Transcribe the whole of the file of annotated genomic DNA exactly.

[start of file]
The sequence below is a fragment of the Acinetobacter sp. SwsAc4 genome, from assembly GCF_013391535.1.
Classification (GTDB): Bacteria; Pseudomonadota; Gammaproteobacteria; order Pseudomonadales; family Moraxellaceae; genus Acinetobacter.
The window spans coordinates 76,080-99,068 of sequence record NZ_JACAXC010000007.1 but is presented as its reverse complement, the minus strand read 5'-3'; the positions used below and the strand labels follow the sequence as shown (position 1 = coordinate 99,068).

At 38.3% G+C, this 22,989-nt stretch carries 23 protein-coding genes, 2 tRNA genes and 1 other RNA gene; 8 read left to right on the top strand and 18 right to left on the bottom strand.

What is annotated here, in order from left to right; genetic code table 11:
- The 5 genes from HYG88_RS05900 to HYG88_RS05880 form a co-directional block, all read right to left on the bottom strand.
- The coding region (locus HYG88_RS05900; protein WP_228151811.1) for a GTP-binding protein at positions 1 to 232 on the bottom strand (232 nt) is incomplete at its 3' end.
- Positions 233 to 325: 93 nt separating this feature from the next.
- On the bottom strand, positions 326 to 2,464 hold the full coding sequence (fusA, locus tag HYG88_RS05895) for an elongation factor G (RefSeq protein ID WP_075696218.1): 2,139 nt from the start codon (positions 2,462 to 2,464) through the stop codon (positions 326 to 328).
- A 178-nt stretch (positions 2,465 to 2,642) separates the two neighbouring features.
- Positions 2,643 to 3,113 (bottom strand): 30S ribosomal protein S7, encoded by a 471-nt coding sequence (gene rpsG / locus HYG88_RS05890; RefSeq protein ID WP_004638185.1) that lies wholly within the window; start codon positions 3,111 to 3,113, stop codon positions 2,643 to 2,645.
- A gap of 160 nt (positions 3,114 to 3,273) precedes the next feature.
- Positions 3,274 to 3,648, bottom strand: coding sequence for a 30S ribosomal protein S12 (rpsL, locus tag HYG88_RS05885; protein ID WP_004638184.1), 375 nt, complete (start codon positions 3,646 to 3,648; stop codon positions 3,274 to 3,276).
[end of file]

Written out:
The sequence below is a fragment of the Acinetobacter sp. SwsAc4 genome, from assembly GCF_013391535.1.
Classification (GTDB): Bacteria; Pseudomonadota; Gammaproteobacteria; order Pseudomonadales; family Moraxellaceae; genus Acinetobacter.
The window spans coordinates 76,080-99,068 of sequence record NZ_JACAXC010000007.1 but is presented as its reverse complement, the minus strand read 5'-3'; the positions used below and the strand labels follow the sequence as shown (position 1 = coordinate 99,068).

At 38.3% G+C, this 22,989-nt stretch carries 23 protein-coding genes, 2 tRNA genes and 1 other RNA gene; 8 read left to right on the top strand and 18 right to left on the bottom strand.

What is annotated here, in order from left to right; genetic code table 11:
- The 5 genes from HYG88_RS05900 to HYG88_RS05880 form a co-directional block, all read right to left on the bottom strand.
- The coding region (locus HYG88_RS05900; protein WP_228151811.1) for a GTP-binding protein at positions 1 to 232 on the bottom strand (232 nt) is incomplete at its 3' end.
- Positions 233 to 325: 93 nt separating this feature from the next.
- On the bottom strand, positions 326 to 2,464 hold the full coding sequence (fusA, locus tag HYG88_RS05895) for an elongation factor G (RefSeq protein ID WP_075696218.1): 2,139 nt from the start codon (positions 2,462 to 2,464) through the stop codon (positions 326 to 328).
- A 178-nt stretch (positions 2,465 to 2,642) separates the two neighbouring features.
- Positions 2,643 to 3,113 (bottom strand): 30S ribosomal protein S7, encoded by a 471-nt coding sequence (gene rpsG / locus HYG88_RS05890; RefSeq protein ID WP_004638185.1) that lies wholly within the window; start codon positions 3,111 to 3,113, stop codon positions 2,643 to 2,645.
- A gap of 160 nt (positions 3,114 to 3,273) precedes the next feature.
- Positions 3,274 to 3,648, bottom strand: coding sequence for a 30S ribosomal protein S12 (rpsL, locus tag HYG88_RS05885; protein ID WP_004638184.1), 375 nt, complete (start codon positions 3,646 to 3,648; stop codon positions 3,274 to 3,276).